was only twelve, so this literary device was brand new to me.)
However, for the most part, people will want to read about
characters they love, with whom they identify, whom they want to

How can you make this happen? There are a number of ways that you
can make your characters more interesting and sympathetic to your
readers. Here are some of them: 


One of the ways to make this happen is to give your main characters
some of the same traits as your readers. These traits may be
superficial, in that the characters are about the same age and the
same sex, and so on -- potentially very important, for example, in
writing children's stories, but in other situations as well. For
example, when Harriet Beecher Stowe wrote "Uncle Tom's Cabin," she
wanted -- she NEEDED -- to gain the sympathy of white readers. So
she made one of the characters, George, ALMOST white in color, so
that it would be absurd, even for many of the anti-abolitionists,
to insist that he be forced to remain a slave on the basis of his


This is another way to have your readers identify with the main
character, although it is less superficial. There are many ways in
which this can occur. For example, if you are targeting Christian
readers, you're probably going to want to have some Christian
characters. Another way is to put a character with whom we identify
into an unreasonable or at least an unfamiliar surrounding.
Although this may deal with current political / religious events --
think of Betty Mahmoody's book, "Not without My Daughter" -- it can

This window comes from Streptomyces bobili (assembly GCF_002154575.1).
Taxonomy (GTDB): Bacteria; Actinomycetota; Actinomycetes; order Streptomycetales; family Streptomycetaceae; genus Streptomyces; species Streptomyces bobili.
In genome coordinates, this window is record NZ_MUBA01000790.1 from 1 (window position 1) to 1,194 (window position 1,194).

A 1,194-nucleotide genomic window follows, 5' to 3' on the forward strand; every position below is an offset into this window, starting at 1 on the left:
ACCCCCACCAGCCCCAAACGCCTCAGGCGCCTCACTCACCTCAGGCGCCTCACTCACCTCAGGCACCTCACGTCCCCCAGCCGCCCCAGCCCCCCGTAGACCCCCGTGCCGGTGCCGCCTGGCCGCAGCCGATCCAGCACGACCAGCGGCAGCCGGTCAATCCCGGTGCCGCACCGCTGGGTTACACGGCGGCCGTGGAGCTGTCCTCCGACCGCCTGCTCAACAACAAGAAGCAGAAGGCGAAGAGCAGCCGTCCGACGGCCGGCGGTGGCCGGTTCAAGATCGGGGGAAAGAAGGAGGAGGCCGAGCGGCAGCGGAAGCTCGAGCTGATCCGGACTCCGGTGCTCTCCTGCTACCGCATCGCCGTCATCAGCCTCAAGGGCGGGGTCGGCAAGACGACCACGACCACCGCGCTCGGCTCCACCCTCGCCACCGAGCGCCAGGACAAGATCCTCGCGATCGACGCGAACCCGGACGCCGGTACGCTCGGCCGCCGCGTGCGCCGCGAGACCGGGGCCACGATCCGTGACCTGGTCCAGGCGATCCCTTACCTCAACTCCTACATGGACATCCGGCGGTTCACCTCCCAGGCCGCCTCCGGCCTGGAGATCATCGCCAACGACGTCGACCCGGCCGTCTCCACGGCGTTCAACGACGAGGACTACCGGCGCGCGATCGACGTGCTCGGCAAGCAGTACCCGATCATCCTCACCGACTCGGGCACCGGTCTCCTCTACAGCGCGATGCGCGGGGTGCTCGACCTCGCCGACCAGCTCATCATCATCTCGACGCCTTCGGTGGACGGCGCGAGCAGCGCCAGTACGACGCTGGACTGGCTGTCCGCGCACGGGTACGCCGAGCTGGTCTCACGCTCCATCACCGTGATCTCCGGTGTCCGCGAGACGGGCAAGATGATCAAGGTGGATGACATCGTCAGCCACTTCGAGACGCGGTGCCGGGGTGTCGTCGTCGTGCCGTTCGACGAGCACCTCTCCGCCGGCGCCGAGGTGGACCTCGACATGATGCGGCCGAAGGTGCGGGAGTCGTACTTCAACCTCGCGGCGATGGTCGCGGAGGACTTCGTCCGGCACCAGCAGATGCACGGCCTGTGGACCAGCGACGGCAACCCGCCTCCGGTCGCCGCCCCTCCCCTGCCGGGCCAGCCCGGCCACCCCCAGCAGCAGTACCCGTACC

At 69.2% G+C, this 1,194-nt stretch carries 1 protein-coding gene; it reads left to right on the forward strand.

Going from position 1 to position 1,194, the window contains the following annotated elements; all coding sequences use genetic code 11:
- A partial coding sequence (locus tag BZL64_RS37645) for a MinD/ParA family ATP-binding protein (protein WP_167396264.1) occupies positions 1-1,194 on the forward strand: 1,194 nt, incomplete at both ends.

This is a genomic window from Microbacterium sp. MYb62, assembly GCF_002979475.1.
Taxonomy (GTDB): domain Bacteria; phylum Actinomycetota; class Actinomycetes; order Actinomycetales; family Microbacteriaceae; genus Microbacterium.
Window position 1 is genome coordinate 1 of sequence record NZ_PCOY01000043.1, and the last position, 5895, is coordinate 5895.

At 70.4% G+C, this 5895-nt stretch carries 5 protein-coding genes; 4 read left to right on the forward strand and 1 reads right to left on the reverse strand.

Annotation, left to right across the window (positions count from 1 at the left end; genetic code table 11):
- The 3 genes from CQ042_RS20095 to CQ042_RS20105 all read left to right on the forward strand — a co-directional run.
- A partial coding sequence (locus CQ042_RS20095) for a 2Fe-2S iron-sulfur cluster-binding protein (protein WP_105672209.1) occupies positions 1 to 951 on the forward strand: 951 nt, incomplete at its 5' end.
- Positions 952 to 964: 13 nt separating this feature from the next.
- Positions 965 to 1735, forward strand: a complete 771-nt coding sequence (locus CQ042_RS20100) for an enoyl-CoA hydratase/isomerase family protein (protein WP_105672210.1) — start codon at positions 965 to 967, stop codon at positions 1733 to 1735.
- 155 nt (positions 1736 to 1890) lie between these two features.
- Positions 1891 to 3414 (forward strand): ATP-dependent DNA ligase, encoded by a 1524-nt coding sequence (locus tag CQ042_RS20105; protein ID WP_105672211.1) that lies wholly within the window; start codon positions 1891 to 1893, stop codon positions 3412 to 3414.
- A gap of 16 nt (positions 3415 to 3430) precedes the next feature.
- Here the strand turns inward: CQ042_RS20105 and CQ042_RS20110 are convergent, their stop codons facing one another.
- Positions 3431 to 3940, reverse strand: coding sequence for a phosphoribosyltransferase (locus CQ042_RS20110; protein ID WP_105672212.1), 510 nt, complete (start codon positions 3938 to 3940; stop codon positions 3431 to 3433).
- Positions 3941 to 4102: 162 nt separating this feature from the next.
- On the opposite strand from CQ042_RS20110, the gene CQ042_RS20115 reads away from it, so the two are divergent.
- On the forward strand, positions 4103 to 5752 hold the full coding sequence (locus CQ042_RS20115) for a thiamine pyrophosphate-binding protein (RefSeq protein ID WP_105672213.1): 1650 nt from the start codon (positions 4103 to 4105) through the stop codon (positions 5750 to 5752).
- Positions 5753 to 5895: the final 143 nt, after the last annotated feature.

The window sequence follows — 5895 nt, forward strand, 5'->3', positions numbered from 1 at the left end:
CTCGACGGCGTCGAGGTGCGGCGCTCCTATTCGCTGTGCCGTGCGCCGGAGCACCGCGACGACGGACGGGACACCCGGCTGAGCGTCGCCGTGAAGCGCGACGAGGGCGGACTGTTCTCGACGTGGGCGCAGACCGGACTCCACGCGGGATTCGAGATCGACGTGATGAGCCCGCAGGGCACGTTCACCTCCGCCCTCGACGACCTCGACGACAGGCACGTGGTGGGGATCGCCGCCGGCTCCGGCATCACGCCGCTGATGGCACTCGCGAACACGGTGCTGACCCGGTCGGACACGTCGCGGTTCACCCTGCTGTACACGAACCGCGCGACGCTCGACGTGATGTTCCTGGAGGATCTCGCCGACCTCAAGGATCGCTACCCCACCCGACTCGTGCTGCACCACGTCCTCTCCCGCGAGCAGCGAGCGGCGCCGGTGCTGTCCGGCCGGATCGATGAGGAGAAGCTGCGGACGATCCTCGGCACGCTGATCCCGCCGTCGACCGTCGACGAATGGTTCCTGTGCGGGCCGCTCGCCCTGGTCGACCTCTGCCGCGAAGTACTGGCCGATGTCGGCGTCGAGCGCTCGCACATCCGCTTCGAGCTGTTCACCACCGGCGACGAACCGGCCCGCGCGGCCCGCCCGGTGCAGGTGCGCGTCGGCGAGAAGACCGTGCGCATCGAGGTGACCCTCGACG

also be done by putting characters from today into periods in the
past, such as time-travel books.  For example, consider the
classic, Mark Twain's "A Connecticut Yankee in King Arthur's
Court," or the more recent Outlander series by Diana Gabaldon. Or
it can be done on an implicit basis, where a character with a
familiar outlook is in a situation where the other characters have
a less familiar outlook. For example, in "The Clan of the Cave
Bear" by Jean Auel, a Cro-Magnon girl is adopted by a clan of
Neanderthals; in "Pope Joan," by Donna Woolfolk Cross, young Joan
does everything she can in order to learn to read and write. In
these two last examples, the modern-day attitude that education for
females is a good thing is something that is questioned severely by
many of the other characters. 


If your main character is in the process of killing someone, or
even in the process of doing something nasty, such as being rude
toward another character in an inferior position, your readers may
learn to dislike the main character. Now, this doesn't mean that
your readers will necessarily stop turning the pages. 

How do you make your main character a nice person? Thinking of
another person kindly; doing a charitable act for someone less
fortunate; resisting the temptation to do something. 


There are many situations in which "the good guys" are clearly
defined -- for example, the Allied side of World War II, or the
police working to catch a particularly nasty criminal, such as a
kidnapper or a murderer or part of the Mafia.